Brilliant Cornell University Researchers say that they have found a solution to creating yet more proficient solar cells. Well, as it turns out, particular molecules found in blue jeans and some other ink dyes may be used in a process for assembling a structure called “covalent organic framework” or COF, which help to make cheaper, flexible solar cells.
While organic materials have failed to prove ease of use in the creation of solar cells, the researchers are finding that these molecules found in every-day materials might be just what we needed.
The process makes use of phthalocyanines – common industrial dyes similar in structure to chlorophyll. It can absorb the entire solar spectrum, and is therefore ideal for maxium solar cell efficiency.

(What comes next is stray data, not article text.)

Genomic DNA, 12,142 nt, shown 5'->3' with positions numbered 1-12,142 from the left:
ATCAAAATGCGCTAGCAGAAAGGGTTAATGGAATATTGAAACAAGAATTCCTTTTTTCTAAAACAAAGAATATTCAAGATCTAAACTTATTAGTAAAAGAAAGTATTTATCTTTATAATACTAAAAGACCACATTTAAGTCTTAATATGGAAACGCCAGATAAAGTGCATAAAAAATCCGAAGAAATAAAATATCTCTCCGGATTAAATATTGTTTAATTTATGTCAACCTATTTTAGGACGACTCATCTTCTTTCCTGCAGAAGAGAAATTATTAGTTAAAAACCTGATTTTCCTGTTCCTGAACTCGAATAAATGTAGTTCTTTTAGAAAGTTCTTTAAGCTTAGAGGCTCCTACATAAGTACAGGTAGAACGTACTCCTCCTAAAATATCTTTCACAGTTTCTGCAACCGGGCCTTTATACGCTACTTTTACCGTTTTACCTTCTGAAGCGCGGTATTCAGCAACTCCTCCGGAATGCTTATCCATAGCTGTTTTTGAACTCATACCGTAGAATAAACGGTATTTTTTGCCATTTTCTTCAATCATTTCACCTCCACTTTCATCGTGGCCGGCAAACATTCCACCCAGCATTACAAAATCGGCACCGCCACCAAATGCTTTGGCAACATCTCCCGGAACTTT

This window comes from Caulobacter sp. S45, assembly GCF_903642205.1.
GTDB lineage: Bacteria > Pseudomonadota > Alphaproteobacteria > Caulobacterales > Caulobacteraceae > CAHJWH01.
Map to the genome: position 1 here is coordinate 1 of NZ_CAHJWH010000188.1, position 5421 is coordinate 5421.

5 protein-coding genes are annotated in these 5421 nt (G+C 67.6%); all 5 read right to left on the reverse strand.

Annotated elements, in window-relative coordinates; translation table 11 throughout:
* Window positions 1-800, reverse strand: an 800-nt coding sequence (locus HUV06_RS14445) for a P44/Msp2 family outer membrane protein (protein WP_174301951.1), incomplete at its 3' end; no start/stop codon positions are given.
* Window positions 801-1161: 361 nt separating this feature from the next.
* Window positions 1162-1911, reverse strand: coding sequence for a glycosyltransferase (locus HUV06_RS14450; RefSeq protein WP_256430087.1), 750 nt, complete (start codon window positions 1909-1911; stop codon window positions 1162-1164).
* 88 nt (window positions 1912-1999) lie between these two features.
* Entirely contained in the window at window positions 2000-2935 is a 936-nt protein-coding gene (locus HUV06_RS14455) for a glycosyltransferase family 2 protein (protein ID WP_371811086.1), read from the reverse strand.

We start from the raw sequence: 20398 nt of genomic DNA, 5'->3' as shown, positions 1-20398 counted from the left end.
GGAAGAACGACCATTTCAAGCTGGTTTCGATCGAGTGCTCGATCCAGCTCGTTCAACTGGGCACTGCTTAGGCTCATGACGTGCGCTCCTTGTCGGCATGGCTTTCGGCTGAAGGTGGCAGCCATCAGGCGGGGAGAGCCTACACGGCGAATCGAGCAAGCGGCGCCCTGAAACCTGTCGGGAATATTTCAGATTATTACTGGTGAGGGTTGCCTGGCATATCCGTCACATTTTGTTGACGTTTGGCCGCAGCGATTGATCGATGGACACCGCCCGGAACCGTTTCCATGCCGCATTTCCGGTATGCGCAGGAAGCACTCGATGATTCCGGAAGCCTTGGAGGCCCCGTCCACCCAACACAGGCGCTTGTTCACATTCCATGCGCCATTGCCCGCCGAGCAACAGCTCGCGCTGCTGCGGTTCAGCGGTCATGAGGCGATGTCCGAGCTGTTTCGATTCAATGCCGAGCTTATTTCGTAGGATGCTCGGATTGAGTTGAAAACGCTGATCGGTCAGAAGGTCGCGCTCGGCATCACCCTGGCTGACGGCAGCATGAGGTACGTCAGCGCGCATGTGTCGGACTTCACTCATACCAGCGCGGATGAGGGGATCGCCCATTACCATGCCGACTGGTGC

By using this molecule and a new process, the researchers have come up with something special.
According to Life Sciences:
“The strategy uses a simple acid catalyst and relatively stable molecules called protected catechols to assemble key organic molecules into a neatly ordered two-dimensional sheet. These sheets stack on top of one another to form a lattice that provides pathways for charge to move through the material.”
So, not only is it easy to build, but the structures may be taken apart and re-made to correct any errors. Thus far, the research has yielded but a structure for a solar cell, that is, not an actual solar cell. But the researchers hope that it is a model which can be used in manufacturing more effecual solar cells in the near future.